Path difference and phase relation relationship

Phase difference/ path difference - The Student Room

path difference and phase relation relationship

Learn basic and advanced concepts of Relation Between Path Difference And Phase Difference to clear IIT JEE Main, Advanced & BITSAT exam at Embibe. The relationship between period, frequency, and amplitude for a sine wave is illustrated in this image. Phase is the position of a point in time (an instant) on a waveform cycle. A complete cycle is Phase can also be an expression of relative displacement between two corresponding features (for example, peaks or zero. Relationships & health. Talk relationships By how much do the following change the phase difference? (i) 1 wavelength c) What path differences would give the following phase differences? it's a linear relationship.

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Point A is a point located on the first antinodal line. This specific antinode is formed as the result of the interference of a crest from Source 1 S1 meeting up with a crest from Source 2 S2.

The two wave crests are taking two different paths to the same location to constructively interfere to form the antinodal point. The crest traveling from Source 1 S1 travels a distance equivalent to 5 full waves; that is, point A is a distance of 5 wavelengths from Source 1 S1. The crest traveling from Source 2 S2 travels a distance equivalent to 6 full waves; point A is a distance of 6 wavelengths from Source 2 S2.

Interference, a question of path difference, or phase difference? - The Student Room

While the two wave crests are traveling a different distance from their sources, they meet at point A in such a way that a crest meets a crest. But will all points on the first antinodal line have a path difference equivalent to 1 wavelength? And if all points on the first antinodal line have a path difference of 1 wavelength, then will all points on the second antinodal line have a path difference of 2 wavelengths?

And what about the third antinodal line? And what about the nodal lines? These questions are investigated in the diagrams below through the analysis of the path difference for other points located on antinodal and nodal lines.

The Path Difference

Point B in the diagram below is also located on the first antinodal line. The point is formed as a wave crest travels a distance of 3 wavelengths from point S1 and meets with a second wave crest that travels a distance 4 wavelengths from S2.

The point is formed as a wave crest travels a distance of 4 wavelengths from point S1 and meets with a second wave crest that travels a distance 6 wavelengths from S2.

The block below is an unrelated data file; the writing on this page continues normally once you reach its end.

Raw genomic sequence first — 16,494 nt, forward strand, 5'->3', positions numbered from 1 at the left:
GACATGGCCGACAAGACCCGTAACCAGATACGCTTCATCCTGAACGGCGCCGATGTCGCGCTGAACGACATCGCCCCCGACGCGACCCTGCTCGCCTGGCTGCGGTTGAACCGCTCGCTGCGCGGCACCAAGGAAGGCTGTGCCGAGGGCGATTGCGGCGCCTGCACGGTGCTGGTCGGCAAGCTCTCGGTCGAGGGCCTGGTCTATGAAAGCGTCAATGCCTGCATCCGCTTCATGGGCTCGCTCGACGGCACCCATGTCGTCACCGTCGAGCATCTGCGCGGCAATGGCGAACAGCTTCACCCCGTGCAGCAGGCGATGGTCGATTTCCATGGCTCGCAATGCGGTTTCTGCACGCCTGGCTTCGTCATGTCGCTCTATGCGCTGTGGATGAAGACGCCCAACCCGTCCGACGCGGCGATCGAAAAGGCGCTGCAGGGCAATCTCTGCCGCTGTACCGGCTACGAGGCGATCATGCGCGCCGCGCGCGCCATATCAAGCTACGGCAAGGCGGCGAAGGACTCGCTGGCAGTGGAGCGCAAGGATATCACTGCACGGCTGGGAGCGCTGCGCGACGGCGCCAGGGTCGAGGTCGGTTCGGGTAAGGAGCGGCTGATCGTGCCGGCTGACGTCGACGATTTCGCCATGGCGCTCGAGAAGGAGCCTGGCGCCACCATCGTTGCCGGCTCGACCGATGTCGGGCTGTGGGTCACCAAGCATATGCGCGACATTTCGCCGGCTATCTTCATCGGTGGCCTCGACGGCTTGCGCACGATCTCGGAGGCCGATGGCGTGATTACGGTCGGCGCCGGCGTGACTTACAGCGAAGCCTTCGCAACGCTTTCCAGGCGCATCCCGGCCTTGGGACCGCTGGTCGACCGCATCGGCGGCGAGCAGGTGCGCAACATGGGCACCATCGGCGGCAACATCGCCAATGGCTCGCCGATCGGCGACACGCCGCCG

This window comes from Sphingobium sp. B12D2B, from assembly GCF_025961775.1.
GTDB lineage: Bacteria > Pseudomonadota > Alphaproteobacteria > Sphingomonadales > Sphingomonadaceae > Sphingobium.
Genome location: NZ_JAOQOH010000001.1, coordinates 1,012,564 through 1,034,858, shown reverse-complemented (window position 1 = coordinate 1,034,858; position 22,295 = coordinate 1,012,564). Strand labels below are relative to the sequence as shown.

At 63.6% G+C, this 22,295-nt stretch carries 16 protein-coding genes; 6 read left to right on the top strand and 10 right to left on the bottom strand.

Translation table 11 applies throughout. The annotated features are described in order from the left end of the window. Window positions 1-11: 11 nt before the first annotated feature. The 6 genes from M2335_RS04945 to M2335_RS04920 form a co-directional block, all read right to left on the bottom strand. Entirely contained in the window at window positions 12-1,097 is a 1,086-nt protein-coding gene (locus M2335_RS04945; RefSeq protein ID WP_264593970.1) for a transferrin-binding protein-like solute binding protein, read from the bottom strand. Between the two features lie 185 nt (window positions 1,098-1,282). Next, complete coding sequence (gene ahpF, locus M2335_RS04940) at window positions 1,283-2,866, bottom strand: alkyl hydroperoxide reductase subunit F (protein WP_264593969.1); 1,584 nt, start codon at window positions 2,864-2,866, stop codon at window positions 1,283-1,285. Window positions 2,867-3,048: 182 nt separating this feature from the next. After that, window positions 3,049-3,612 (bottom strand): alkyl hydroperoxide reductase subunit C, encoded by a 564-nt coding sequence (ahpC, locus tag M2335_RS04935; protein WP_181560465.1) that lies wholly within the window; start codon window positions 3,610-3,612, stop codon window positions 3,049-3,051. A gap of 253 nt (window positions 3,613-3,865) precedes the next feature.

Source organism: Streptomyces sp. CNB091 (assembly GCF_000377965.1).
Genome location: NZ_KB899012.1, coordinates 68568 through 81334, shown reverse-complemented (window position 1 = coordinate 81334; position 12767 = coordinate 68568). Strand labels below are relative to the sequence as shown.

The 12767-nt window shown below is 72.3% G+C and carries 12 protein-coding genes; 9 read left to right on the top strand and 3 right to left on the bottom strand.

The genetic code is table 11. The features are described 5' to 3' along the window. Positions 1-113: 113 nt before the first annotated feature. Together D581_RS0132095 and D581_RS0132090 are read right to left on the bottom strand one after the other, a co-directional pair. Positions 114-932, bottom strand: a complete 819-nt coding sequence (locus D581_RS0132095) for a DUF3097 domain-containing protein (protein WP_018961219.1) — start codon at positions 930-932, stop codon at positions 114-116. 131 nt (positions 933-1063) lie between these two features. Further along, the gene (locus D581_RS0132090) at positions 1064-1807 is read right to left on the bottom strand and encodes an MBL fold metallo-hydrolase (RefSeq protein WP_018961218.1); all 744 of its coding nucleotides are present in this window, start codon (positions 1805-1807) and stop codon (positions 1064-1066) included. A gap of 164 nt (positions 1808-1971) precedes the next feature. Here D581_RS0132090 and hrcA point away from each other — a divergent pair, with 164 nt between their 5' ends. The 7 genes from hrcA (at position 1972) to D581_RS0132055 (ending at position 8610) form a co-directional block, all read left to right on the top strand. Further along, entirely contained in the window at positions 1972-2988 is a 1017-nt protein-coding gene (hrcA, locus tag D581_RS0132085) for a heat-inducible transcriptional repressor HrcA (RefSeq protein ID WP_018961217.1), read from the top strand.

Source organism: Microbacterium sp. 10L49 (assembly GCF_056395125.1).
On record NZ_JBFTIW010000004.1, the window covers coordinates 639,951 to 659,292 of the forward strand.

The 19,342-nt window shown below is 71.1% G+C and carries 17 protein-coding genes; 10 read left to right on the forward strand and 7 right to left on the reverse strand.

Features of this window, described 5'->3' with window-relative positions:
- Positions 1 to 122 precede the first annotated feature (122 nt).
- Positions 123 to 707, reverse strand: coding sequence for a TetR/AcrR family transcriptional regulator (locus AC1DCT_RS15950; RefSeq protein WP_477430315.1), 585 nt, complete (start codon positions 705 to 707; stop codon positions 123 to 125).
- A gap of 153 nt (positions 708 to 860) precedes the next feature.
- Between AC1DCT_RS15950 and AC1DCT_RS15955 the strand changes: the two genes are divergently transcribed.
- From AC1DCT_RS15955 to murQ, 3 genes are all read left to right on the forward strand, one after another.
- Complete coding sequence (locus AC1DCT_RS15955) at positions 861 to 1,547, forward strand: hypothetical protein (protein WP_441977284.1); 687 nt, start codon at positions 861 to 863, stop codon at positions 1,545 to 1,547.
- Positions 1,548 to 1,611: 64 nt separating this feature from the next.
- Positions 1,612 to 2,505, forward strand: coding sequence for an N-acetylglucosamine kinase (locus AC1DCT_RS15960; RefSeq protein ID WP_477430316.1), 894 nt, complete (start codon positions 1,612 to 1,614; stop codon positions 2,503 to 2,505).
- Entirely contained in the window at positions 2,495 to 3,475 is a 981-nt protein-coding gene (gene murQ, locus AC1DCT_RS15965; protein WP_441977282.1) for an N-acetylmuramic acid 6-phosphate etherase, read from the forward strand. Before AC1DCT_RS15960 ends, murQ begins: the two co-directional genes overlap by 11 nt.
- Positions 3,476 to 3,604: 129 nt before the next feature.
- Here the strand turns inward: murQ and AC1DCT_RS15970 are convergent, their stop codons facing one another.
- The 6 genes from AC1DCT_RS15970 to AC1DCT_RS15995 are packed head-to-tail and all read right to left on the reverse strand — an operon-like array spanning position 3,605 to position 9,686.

path difference and phase relation relationship

Point D is located on the first nodal line see the diagram below. A phase difference is analogous to two athletes running around a race track at the same speed and direction but starting at different positions on the track.

They pass a point at different instants in time. But the time difference phase difference between them is a constant - same for every pass since they are at the same speed and in the same direction. If they were at different speeds different frequenciesthe phase difference is undefined and would only reflect different starting positions.

Technically, phase difference between two entities at various frequencies is undefined and does not exist.

Phase (waves)

Time zones are also analogous to phase differences. A real-world example of a sonic phase difference occurs in the warble of a Native American flute.

phase difference and path difference

The amplitude of different harmonic components of same long-held note on the flute come into dominance at different points in the phase cycle. The phase difference between the different harmonics can be observed on a spectrogram of the sound of a warbling flute.

path difference and phase relation relationship

In time and frequency, the purpose of a phase comparison is generally to determine the frequency offset difference between wave cycles with respect to a reference. The oscilloscope will display two sine waves, as shown in the graphic to the right.

In the adjacent image, the top sine wave is the test frequencyand the bottom sine wave represents a signal from the reference. If the two frequencies were exactly the same, their phase relationship would not change and both would appear to be stationary on the oscilloscope display.

path difference and phase relation relationship